A critical privilege escalation vulnerability has been found in Kubernetes, the popular open-source container orchestration system that allows users to automate deployment, scaling and management of containerized applications.
The vulnerability, discovered by Rancher Labs Co-founder and Chief Architect Darren Shepherd, is tracked as CVE-2018-1002105 and it has been assigned a CVSS score of 9.8. It can allow an attacker to escalate privileges by sending specially crafted requests to the targeted server.
“With a specially crafted request, users that are allowed to establish a connection through the Kubernetes API server to a backend server can then send arbitrary requests over the same connection directly to that backend, authenticated with the Kubernetes API server’s TLS credentials used to establish the backend connection,” explained Jordan Liggitt, a Google software engineer and member of the Kubernetes product security team.
The security hole impacts versions 1.0.x-1.9.x, 1.10.0-1.10.10, 1.11.0-1.11.4 and 1.12.0-1.12.2. It has been patched with the release of versions 1.10.11, 1.11.5, 1.12.3 and 1.13.0-rc.1. Some mitigations also exist, but users have been warned that they are likely to be disruptive.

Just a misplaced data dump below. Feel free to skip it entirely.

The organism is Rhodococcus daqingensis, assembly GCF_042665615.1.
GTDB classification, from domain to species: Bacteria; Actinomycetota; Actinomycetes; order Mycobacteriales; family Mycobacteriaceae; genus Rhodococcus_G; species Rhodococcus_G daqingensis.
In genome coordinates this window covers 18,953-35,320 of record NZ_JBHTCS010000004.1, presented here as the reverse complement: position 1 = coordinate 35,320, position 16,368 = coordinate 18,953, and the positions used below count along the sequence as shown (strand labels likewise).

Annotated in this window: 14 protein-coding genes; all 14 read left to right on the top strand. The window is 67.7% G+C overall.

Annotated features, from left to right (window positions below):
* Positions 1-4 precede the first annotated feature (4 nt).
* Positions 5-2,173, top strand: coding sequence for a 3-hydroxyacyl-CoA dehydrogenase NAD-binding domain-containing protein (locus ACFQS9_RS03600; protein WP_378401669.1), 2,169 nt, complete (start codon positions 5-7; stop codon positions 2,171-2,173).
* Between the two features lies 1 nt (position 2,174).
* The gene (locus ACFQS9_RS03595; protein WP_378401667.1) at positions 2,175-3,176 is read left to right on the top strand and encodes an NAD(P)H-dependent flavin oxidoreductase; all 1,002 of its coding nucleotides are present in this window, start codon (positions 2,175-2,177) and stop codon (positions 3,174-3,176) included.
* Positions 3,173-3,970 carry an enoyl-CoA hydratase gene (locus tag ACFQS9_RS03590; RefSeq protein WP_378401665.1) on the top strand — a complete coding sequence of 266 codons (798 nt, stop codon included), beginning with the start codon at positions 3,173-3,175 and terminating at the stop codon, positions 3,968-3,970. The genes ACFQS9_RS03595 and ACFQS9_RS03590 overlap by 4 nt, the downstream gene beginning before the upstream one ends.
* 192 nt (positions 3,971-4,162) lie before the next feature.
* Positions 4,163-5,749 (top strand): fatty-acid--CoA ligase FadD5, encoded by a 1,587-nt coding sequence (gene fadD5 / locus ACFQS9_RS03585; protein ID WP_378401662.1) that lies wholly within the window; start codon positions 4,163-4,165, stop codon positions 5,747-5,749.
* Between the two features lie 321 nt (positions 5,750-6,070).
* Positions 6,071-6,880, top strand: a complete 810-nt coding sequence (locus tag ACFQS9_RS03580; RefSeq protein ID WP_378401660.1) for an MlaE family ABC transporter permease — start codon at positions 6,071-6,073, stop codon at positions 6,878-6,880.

“[The] privilege escalation flaw makes it possible for any user to gain full administrator privileges on any compute node being run in a Kubernetes cluster,” said Red Hat’s Ashesh Badani. “This is a big deal. Not only can this actor steal sensitive data or inject malicious code, but they can also bring down production applications and services from within an organization’s firewall.”
Red Hat noted that while the patch was made available quickly, it may not always be easy to apply as it could have a negative impact on production systems.
While there is no indication that this vulnerability has been leveraged for malicious attacks, Liggitt pointed out that there is no easy way to detect exploitation attempts.
“Because the unauthorized requests are made over an established connection, they do not appear in the Kubernetes API server audit logs or server log. The requests do appear in the kubelet or aggregated API server logs, but are indistinguishable from correctly authorized and proxied requests via the Kubernetes API server,” he explained.